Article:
A friend of mine suggests that in contemporary mainland China, people in business think that only their families are part of the group with whom they should be honest. (Or people with whom they have, over time, developed a deep relationship, with whom they have a `connection'.) Outsiders are not salient at all. No one thinks of the kinds of business dispute resolution that is practiced in Europe, America, and related countries. It is not a question of disagreement or misunderstanding, but of disregard.
This issue has nothing to do with the way one should treat a parent or with criminal law; it is about business dispute resolution: how one business settles a dispute with another, the other being, perhaps, distant and its people strangers. In the United States this is the subject of `tort law'.
In Europe and places whose customs descend from Europe, businesses draw up contracts with each other and resolve disputes by suing each other in court. Law and courts provide the mechanism for business dispute resolution. As courts became a more common place for business dispute resolution, judges became less arbitrary and politicians took less notice of `ordinary' settlements (but not of `important' ones).
When courts or legislatures do not come to mind, one mechanism by which a dispute may be resolved is to fight. The stronger business wins. The resolution does not depend on `right', but on `might'.
Perceived injustice is sometimes a cost, since it reduces the range of people with whom you can deal. Thus in dealing with a stronger business, a weaker one may count on managers in the stronger firm acting justly, even if the result goes against their short term interest.
The same calculus applies to other costs. Their importance varies depending on how far managers look into the future and on their rate of discount. Some look only a few months into the future; others a few generations.
In all cases, however, a successful business needs to gain a great deal of information about another before doing a deal. It dare not work with strangers, lest they rob it. Connections become important.
An advantage of a reliable, quick, and honest legal system is that it provides a dispute resolution mechanism that reduces transaction costs since it becomes safer for a business to work with strangers. (The importance of this depends on other costs, such as those for labor, capital, energy, and transport.)
Another advantage for a court-based dispute resolution mechanism is that it enables a competitive, free market to develop: because slight preferences will magnify, a competitive, free market will contain many differently sized firms. In a world in which firms are owned and operated by families, their sizes are limited. But in a world of corporations, firms can grow very large. If the prime dispute settlement mechanism is `might' rather than `right', the larger and more unscrupulous firms will tend to overwhelm the smaller. New competitors will stay away. But in so far as `right' gains support from a powerful court, the smaller will be able to thrive.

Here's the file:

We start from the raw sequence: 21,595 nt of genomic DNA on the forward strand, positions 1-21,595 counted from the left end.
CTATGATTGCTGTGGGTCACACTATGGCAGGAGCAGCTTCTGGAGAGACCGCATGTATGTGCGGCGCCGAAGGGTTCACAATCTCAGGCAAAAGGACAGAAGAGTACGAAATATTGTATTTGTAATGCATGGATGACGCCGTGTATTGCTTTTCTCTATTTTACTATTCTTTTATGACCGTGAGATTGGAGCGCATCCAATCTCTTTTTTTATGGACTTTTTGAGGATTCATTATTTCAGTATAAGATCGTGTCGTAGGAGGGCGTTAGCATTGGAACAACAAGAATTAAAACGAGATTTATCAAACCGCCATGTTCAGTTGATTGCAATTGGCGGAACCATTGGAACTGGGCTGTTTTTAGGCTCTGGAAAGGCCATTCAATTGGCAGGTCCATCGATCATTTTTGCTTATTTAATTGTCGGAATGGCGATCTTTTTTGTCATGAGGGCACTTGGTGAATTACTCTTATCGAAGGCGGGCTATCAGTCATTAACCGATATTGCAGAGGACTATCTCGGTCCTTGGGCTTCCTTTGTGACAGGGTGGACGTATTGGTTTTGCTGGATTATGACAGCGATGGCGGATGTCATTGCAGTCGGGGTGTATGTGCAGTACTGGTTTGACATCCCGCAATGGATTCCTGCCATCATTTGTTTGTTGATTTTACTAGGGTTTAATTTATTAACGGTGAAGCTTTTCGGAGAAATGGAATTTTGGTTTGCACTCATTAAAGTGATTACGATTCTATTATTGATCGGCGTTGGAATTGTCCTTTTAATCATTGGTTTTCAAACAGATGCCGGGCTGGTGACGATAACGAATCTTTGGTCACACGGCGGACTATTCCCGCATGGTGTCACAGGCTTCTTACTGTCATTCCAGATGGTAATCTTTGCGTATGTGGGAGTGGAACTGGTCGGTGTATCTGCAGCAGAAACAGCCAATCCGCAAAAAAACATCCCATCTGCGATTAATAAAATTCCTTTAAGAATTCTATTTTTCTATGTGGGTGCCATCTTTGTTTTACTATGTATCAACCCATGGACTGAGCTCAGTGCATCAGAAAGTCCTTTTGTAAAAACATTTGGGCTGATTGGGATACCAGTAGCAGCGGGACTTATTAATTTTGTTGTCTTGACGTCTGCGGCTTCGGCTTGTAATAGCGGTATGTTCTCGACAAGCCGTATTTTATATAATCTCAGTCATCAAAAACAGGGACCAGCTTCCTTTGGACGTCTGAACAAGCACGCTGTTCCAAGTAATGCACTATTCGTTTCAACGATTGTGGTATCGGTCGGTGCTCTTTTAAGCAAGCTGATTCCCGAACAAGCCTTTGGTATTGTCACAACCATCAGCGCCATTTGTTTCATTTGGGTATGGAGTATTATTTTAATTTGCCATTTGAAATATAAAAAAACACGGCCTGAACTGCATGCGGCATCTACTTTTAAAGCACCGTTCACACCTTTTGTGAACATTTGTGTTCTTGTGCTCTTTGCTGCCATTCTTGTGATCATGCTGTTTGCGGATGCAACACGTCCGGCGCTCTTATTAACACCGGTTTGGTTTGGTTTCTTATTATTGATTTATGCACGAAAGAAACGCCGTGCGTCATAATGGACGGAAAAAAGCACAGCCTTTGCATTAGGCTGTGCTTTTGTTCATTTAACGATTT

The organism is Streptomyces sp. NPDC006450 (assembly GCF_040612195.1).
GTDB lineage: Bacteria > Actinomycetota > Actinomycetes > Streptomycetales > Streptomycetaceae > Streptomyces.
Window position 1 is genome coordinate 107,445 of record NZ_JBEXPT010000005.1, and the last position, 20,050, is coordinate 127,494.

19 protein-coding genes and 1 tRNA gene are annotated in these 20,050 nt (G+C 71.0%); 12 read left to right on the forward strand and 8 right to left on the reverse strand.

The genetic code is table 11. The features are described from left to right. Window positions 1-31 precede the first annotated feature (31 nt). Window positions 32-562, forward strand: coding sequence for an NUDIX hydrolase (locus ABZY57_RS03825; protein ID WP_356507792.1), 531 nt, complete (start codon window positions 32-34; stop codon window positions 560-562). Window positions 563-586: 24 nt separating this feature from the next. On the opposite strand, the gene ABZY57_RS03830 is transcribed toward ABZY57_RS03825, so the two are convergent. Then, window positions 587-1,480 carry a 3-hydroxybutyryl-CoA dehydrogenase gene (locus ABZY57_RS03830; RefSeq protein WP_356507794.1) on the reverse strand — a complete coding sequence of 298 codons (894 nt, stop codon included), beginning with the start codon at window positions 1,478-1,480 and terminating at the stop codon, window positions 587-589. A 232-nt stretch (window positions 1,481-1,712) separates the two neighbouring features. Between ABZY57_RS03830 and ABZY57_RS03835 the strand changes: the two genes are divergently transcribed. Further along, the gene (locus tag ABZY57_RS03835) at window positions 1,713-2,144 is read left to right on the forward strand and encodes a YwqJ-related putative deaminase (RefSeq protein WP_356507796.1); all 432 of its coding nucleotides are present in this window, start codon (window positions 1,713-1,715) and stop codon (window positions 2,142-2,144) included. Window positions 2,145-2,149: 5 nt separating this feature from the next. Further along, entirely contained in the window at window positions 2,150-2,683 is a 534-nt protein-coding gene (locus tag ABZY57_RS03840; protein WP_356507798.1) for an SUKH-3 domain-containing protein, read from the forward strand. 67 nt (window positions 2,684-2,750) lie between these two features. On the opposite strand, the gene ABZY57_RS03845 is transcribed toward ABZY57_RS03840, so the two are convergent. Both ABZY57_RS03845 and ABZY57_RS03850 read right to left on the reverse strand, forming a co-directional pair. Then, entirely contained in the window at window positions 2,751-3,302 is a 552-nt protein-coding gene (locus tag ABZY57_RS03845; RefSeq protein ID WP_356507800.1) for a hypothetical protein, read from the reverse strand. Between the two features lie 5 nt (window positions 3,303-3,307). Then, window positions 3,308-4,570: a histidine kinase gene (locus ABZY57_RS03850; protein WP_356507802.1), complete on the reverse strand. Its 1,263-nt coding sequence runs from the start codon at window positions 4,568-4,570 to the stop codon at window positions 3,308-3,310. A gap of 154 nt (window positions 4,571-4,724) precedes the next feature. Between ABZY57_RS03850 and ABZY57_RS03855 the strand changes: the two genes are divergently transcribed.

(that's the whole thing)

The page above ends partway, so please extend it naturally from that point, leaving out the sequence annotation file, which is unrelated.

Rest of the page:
A court system is a good example of a high initial/low incremental cost operation. The high initial cost comes from the need for a society to adopt the notion of courts as fair and from their set-up.
Dictatorships generally have courts, but no one thinks of them as fair. Businesses avoid them.
Hernando de Soto, a Peruvian activist, argues that for modern economic success, a country must enable businesses to engage in transactions that are not too costly and which do not discriminate too much against newcomers who are small. His solution is to argue that countries should adapt the formal law to existing, actual social contracts, not to attempt the reverse.
Unfortunately, his solution only goes part way. It solves one necessary aspect, which is to bring formal law into line with existing practice. But when people do not think of courts, when existing social contracts exclude courts in general, then de Soto's solution fails.
I do not see what will happen. When `might makes right', larger corporations will beat smaller businesses, unless the corporations are vulnerable in some other way. For example a large corporation may respond more sluggishly than small business to an interruption of fossil energy supplies. A large corporation may respond more sluggishly to changes in customer taste.
In so far as large corporations succeed, they will become oligopolists or monopolists. Customers will find themselves transferring more of their resources to the business than they think is just. A traditional dislike of `merchants', as in old China, will be confirmed by modern experience.
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